While research points to a continued decline in interest in social bookmarking sites, the surging popularity of Pinterest would indicate that the urge to share and comment upon other people's Web discoveries is still alive and well.
Pinterest, the image-sharing service that has people sharing digital scrapbooks of annotated images they find all over the Web, is still technically an invitation-only site. Nevertheless, Pinterest in January captured more minutes per user than Google+, LinkedIn, MySpace and Twitter combined, and reached the 10 million-user mark faster than any standalone site ever, according to comScore.
But does that mean b2b marketers should be there? Is Pinterest a game-changer or is it the Quora of 2012—an overnight sensation that lacks staying power?
Pinterest is based on one of the most successful Web 2.0 metaphors, social bookmarking. Sites like Delicious, Digg and Reddit, which permit people to save and share Web pages, may have declined in popularity in the face of more functional social networks, but sharing links is one of the most popular social networking activities. Pinterest just adds a visual dimension.
Instead of bookmarking websites, Pinterest users can “pin” images they find on the Web in topical scrapbooks called “pinboards.” People can comment upon and “repin” each other's discoveries to their own pinboards, sort of like a visual retweet. They can also browse all the images the community has posted in popular topic areas, such as “funny” or “office furniture.” The service is a great way to discover new content.
For business professionals, Pinterest is a useful way to research topics with a visual component. For example, if you're looking for unique office furniture ideas or creative packaging concepts, there are pinboards with hundreds of ideas submitted by others.
Some b2b companies are finding innovative ways to unlock visual elements of their business. The Wall Street Journal has more than 30 pinboards spotlighting its informational graphics, sports, arts, and leisure and technology coverage, among other things. Classic front pages and the newspaper's famous stipling drawings are particularly popular images.
The paper also asks readers to submit photos of how they start their morning routines, and the result is a particularly active and captivating board. With nearly 5,000 followers, the Journal may have the biggest b2b presence on Pinterest.
Research company Econsultancy displays charts, stats and infographics from its reports as a way of highlighting its market expertise. The company also repins relevant content from other Pinterest members to create visual portfolios of trends in the industries it covers, a useful resource for people seeking that information. Infographics are a particularly popular Pinterest item.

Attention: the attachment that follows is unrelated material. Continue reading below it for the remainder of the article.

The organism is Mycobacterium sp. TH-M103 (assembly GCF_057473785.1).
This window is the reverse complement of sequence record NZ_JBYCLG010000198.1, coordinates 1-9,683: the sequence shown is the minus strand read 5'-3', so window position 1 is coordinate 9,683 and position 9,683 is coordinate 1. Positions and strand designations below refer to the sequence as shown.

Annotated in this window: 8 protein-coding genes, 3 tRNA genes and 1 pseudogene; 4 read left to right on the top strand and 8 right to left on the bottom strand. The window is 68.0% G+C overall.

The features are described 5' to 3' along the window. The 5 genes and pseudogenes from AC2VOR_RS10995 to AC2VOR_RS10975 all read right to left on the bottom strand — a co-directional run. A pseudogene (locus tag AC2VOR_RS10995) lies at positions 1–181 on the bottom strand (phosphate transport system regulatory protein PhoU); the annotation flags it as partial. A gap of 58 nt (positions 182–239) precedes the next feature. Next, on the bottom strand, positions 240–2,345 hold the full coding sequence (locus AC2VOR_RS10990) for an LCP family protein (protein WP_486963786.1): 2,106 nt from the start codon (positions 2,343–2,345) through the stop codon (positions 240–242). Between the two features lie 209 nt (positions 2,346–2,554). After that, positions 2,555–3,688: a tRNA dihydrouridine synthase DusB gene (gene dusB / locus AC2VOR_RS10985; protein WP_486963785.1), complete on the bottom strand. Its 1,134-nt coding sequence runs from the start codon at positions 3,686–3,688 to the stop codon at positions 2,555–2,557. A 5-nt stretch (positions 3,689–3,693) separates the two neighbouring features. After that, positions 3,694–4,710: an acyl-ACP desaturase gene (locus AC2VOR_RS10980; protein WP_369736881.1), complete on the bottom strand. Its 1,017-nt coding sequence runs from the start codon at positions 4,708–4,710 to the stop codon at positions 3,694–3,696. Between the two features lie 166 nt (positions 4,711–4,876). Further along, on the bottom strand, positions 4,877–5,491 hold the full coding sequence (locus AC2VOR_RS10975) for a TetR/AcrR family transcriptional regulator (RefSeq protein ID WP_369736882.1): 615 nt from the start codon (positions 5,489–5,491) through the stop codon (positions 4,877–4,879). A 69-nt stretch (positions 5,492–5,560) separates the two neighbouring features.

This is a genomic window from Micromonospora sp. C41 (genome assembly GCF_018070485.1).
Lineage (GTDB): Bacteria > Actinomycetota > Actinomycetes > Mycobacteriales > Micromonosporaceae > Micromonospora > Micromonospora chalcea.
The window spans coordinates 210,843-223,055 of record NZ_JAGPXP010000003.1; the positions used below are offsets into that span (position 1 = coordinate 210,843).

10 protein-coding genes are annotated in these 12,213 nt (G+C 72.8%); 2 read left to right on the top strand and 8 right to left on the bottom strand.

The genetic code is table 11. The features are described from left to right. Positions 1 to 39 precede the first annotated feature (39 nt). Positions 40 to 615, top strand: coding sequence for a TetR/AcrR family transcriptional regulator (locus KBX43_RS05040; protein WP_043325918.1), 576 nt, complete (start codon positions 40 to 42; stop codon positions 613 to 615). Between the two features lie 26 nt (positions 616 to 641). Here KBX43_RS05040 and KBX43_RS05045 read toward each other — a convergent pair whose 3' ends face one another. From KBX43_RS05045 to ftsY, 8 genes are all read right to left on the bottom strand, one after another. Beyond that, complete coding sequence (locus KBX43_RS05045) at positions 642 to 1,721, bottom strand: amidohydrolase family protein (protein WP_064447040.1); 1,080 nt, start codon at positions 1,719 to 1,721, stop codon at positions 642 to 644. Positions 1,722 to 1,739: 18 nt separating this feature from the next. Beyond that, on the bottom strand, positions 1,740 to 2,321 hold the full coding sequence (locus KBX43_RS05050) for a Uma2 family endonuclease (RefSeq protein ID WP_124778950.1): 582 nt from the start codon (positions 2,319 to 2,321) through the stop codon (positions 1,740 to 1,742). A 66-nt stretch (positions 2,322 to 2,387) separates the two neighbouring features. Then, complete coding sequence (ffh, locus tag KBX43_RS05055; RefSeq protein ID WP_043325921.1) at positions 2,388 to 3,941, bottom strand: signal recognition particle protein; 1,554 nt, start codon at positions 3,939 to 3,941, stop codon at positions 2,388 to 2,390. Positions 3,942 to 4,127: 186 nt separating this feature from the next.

General Electric Co. makes some mighty big pieces of equipment, and its Badass Machines pinboard spotlights some of its more gargantuan creations. The That's Genius pinboard features quotes and photos of people whose creations have changed our world. Staples collects pictures of Dream Office Space, as well as products you probably weren't aware of that make life easier. Many retailers are becoming big Pinterest fans because it's a bonus outlet for their product images. Also, Pinterest links boost search engine visibility; unlike Twitter, Pinterest permits search engines to follow links on its site.
For b2b companies that sell beautiful things, Pinterest is a natural. Grand Image is a Seattle-based specialty retailer of fine art for decorators and interior designers. Although it's only been on Pinterest a few weeks, the service is already paying dividends.
“Thus far we have seen great "virality' with pins from magazine articles of projects in which our artwork is included, TV shows with our artwork on set and general installation shots of our art in hotels, hospitals, restaurants and the like,” said Lauren Albrecht, who leads digital media marketing at the company. “It's a great platform for interior designers and corporate art consultants to find our business.”
Does that mean Pinterest is a great platform for your b2b company? It's too soon to tell, but the site's growth trajectory indicates that it's on to something. An hour spent learning Pinterest is time well-invested. And the service is so addictive that you may find an hour isn't nearly enough.
For more ideas, see ”5 Ways B2B Brands Can Use Pinterest,” from the new Crain's Social Media Group.
Paul Gillin is an Internet marketing consultant and the author of three books about social media. He also writes the “New Channels” column in BtoB.